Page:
The economy has hit full blown recovery mode. Economic indicators are up almost across the boards, and look to be continuing that way for the foreseeable future. The Federal Reserve is gearing up to end its assistance and raise rates as more and more positive news comes forth. So why isn’t this being felt by the average consumer? As most of you reading this know, a large portion of that has to do with stagnant wage growth. Employment numbers are up, but wages haven’t been able to make any real sustainable growth. But there’s another major factor that isn’t discussed with the same regularity as wage growth, and that’s home price.
Similar to the larger economy, most real estate indicators have been generally positive. And a glance at the numbers paints a fairly rosy picture. Home prices are up, the sales of distressed assets are down, and construction has gradually been picking up. So why does it not feel that much improved to the average person? The percentage of homes with negative equity rests a hair below 17 percent nationally. Which is fantastic compared to the height of the recession when it was closer to 31 percent. But as it is with most statistics, these numbers hide certain realities. Enter effective negative equity. Selling and buying a new home is a costly affair, and as a result, even having some positive equity may not be enough to cover the costs. In cases where homeowners have less than 20 percent equity in their homes, they generally cannot afford to “move up” and act as a driving force on the economy. When you count these homeowners with minimal positive equity, the rate of effective negative equity stands at 35 percent, even higher than the 31 percent earlier. And therein lays the crux of the problem for this recovery in the eyes of the average American. Things are getting better on paper, but not by enough for the average consumer. A rising GDP, increased retail sales, a record setting stock market: all of these are indicative of a resurgent economy, but these hardly affect the daily lives of most of America.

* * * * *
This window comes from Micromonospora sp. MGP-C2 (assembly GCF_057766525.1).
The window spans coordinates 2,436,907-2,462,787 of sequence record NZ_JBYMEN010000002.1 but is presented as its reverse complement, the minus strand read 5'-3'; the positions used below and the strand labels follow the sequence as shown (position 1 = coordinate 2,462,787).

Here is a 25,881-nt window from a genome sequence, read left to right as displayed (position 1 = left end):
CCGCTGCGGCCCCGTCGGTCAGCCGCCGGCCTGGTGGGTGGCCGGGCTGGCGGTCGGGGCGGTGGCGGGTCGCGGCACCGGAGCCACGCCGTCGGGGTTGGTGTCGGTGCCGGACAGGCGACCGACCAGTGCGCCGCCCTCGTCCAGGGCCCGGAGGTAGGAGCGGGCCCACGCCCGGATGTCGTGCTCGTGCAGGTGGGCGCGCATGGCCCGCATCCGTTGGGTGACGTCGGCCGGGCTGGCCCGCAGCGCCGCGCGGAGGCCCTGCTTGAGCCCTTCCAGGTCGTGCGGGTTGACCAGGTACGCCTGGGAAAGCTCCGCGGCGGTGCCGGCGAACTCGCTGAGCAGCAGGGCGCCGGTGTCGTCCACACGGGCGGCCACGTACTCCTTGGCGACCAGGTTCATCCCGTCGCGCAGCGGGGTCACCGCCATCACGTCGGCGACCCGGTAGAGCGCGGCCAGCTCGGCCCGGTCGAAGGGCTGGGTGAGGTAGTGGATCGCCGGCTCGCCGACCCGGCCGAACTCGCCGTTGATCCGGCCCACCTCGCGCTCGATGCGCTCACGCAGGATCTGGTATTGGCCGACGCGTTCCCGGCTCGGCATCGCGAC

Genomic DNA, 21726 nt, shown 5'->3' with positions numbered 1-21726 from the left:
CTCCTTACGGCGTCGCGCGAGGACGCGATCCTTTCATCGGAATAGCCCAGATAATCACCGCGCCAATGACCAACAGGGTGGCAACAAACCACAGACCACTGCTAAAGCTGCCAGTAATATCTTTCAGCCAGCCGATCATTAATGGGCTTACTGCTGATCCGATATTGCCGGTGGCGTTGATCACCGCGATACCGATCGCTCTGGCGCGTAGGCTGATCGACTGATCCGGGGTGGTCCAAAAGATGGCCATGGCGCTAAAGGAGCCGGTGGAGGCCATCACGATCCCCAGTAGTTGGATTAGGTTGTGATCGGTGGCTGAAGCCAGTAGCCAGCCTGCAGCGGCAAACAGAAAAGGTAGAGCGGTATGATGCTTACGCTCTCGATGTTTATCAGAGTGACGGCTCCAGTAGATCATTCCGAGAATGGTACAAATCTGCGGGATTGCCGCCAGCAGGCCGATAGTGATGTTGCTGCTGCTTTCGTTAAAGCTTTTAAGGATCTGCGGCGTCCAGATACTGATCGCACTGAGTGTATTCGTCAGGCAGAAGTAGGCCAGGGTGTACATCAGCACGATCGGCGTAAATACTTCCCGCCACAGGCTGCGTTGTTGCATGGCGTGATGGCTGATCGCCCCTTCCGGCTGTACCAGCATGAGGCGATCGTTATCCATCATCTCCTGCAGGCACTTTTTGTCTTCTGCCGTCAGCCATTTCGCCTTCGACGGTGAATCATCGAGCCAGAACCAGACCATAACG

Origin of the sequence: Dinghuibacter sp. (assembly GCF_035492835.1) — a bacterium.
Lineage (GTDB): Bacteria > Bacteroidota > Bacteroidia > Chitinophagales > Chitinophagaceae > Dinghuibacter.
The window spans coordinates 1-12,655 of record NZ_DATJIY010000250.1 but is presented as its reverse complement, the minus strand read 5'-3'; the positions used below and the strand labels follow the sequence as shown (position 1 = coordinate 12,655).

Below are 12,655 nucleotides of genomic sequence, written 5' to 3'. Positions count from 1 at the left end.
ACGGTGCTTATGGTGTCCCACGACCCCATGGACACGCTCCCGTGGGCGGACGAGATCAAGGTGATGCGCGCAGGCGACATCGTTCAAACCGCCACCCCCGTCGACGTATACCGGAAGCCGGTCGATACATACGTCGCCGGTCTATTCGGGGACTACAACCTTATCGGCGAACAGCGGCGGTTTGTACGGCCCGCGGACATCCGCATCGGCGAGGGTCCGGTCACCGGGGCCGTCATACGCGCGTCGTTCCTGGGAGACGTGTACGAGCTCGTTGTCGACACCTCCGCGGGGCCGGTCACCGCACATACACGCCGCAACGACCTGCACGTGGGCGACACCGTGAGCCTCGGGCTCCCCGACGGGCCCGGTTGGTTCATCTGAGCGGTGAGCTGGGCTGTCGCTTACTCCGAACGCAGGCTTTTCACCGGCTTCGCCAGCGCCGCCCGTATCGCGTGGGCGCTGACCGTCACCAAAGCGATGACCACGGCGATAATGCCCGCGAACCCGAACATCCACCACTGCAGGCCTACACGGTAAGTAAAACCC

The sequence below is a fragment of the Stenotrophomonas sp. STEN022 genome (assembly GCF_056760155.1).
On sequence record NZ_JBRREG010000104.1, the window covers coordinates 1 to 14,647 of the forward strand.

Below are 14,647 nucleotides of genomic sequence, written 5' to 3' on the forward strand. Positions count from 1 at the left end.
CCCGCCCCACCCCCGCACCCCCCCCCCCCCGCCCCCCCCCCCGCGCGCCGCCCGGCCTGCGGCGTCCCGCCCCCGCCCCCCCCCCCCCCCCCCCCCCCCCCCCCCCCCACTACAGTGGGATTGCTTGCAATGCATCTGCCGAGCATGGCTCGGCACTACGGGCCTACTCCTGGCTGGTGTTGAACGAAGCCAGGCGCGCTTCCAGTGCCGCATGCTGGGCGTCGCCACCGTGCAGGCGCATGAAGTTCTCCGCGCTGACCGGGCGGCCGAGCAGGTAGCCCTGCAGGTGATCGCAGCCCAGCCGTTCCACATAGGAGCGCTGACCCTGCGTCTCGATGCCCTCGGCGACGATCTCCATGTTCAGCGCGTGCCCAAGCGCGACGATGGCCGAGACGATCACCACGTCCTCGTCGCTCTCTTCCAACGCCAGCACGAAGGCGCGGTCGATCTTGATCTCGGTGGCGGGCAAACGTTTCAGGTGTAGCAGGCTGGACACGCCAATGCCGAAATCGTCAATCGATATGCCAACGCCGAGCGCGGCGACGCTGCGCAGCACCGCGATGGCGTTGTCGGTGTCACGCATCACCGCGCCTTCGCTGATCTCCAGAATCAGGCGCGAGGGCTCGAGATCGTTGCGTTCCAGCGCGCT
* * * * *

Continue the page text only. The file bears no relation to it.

The Local Picture
Despite being one of the strongest housing markets in the country, the Bay Area and Central Coast are not immune to these forces. The number of “underwater” homeowners is below the national average, with Santa Cruz County at 8 percent, Santa Clara County at 4 percent and Monterey County at 16 percent. Yet those numbers jump dramatically when factoring the effective negative equity. Santa Cruz County more than doubles to 19 percent, Santa Clara County nearly triples to 11 percent, and Monterey County reaches 28 percent.
Despite the bleak picture, it’s not all bad news. Prices have continued to climb, albeit at a slower rate than they had been earlier in the recovery. Analysts are forecasting the negative equity rate to keep falling and hit 15.2 percent by the end of Q3 2015. Local numbers have remained strong and are consistently better than the national average, which is promising moving forward. According to Zillow, Santa Cruz County grew at 7.8 percent this previous year, and has been forecast to grow by 5.4 percent. This is in contrast to the national average of 6.6 and 2.9 percent respectively, putting property values in the region well above average.